Few things are more jarring than having a tire blowout while driving. A tire blowout could result in your vehicle crashing or flipping over. Although the incidence of tire blowouts is decreasing because newer vehicles are now required to have tire pressure monitoring systems, tire blowouts are still a major concern for drivers.

Handling Tire Blowouts

(Pixabay / shnomoe)

Most drivers are ill-prepared to handle a tire blowout. In the heat of the moment, they may be unsure of how to react and may panic. Drivers should remember to stay calm and take control of the vehicle that will most likely swerve in the direction of where the blowout occurs. If the right front tire blows out, for example, be prepared for your car to pull toward the right.

You will know that you have a tire blowout when you hear a tire exploding and feel your car pulling in one direction. You may also hear the hissing sound of air escaping from the blown out tire.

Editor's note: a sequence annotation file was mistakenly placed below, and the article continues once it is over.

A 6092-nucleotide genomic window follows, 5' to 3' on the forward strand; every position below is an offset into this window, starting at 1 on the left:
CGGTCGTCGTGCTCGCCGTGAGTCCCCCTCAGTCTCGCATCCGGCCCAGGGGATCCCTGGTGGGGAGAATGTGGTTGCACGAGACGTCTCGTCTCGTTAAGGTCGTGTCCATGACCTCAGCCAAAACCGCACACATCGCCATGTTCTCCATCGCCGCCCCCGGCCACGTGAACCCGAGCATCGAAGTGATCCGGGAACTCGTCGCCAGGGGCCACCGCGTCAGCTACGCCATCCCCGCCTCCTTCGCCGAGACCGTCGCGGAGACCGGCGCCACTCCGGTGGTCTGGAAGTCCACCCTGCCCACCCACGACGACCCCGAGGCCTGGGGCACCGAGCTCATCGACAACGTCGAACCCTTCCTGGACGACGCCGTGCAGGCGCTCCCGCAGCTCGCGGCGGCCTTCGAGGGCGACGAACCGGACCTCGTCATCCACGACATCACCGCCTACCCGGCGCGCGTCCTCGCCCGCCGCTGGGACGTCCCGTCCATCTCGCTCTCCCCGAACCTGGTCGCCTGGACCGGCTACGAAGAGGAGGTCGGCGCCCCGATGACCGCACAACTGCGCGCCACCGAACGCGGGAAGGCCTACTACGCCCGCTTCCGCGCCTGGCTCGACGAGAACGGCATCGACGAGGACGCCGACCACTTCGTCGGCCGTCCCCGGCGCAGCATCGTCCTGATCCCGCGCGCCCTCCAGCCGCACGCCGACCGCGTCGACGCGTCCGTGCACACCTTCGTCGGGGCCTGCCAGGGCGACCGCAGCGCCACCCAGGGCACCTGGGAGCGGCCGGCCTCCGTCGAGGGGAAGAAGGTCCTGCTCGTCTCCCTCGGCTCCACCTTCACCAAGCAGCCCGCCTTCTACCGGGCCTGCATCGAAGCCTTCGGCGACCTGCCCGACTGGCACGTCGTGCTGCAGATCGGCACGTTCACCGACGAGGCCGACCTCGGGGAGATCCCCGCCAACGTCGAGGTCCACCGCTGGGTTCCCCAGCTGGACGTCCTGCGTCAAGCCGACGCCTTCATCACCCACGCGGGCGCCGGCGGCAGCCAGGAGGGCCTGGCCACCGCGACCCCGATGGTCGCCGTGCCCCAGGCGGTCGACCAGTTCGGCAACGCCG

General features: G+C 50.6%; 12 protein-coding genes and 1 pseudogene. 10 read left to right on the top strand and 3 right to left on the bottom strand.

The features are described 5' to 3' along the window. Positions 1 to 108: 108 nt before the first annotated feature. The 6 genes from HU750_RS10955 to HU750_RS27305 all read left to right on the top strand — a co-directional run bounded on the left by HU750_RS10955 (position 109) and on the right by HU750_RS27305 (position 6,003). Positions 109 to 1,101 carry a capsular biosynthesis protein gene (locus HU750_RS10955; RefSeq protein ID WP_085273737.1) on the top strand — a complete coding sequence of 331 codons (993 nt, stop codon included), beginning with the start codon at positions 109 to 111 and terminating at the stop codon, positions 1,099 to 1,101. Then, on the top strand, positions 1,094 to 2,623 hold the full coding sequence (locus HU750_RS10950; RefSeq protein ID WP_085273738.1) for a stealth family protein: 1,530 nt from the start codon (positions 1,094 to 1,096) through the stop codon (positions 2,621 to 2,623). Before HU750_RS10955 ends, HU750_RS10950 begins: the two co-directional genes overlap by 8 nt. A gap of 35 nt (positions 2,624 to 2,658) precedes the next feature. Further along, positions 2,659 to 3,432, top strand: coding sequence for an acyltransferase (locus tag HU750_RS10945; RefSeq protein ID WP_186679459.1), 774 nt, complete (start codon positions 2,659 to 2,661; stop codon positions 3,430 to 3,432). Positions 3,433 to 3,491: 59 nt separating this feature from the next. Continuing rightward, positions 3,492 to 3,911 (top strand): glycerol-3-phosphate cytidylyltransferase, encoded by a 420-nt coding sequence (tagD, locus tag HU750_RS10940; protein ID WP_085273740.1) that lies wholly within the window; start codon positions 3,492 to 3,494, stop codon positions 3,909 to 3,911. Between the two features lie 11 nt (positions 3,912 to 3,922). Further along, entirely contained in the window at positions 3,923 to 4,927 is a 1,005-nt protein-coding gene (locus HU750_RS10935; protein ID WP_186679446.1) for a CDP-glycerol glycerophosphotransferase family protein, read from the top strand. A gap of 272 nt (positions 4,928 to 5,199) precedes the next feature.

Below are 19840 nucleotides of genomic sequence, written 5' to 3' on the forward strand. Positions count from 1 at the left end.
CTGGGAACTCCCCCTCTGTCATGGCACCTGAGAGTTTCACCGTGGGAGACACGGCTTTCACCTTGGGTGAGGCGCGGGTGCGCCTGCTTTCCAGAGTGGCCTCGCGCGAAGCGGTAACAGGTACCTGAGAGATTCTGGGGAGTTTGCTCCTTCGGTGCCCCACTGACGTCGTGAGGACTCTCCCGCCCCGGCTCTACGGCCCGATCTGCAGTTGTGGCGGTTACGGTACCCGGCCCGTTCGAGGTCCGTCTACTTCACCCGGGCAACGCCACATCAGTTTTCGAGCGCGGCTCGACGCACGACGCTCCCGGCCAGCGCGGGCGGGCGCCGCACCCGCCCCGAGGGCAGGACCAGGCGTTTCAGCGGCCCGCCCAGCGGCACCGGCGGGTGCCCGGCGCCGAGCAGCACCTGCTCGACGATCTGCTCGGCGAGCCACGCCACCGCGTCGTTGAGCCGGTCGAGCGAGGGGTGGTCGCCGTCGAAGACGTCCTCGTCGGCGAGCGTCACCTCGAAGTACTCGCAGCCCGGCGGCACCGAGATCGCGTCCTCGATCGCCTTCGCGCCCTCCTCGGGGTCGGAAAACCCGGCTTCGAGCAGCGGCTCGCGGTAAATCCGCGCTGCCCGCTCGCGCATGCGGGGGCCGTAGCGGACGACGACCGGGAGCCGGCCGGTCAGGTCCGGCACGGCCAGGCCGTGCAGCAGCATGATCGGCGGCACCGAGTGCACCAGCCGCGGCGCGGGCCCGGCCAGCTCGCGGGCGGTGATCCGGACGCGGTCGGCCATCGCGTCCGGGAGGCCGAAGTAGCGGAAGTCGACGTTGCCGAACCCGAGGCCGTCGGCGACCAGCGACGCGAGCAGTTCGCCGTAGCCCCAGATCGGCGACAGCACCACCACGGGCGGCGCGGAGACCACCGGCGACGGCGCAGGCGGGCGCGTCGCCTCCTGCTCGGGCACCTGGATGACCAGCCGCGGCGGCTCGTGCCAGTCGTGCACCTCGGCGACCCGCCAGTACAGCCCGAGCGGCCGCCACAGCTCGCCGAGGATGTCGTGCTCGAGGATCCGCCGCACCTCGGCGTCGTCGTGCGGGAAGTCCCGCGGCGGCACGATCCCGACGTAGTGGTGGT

When a blowout happens, look straight ahead and keep your steering wheel pointed straight, no matter how hard the car pulls in one direction or another. You will notice that the side of the car where the blowout occurs will be lower than the other. Do not step on the brake, as this could result in your car spinning. The momentum of the vehicle will keep it moving, although your speed will be greatly reduced because of the drag of the blown tire.

Once you keep your car under control, ease up as you gradually slow down. If the car is not slowing down, apply a little bit of brake pressure. Slowly and carefully veer to the side where the blowout occurred. Do not turn the steering wheel sharply. Turn it very gradually until you can get out of traffic and inspect your tires.

The best precautions against a tire blowout are to maintain your tires well and check their tread and pressure regularly.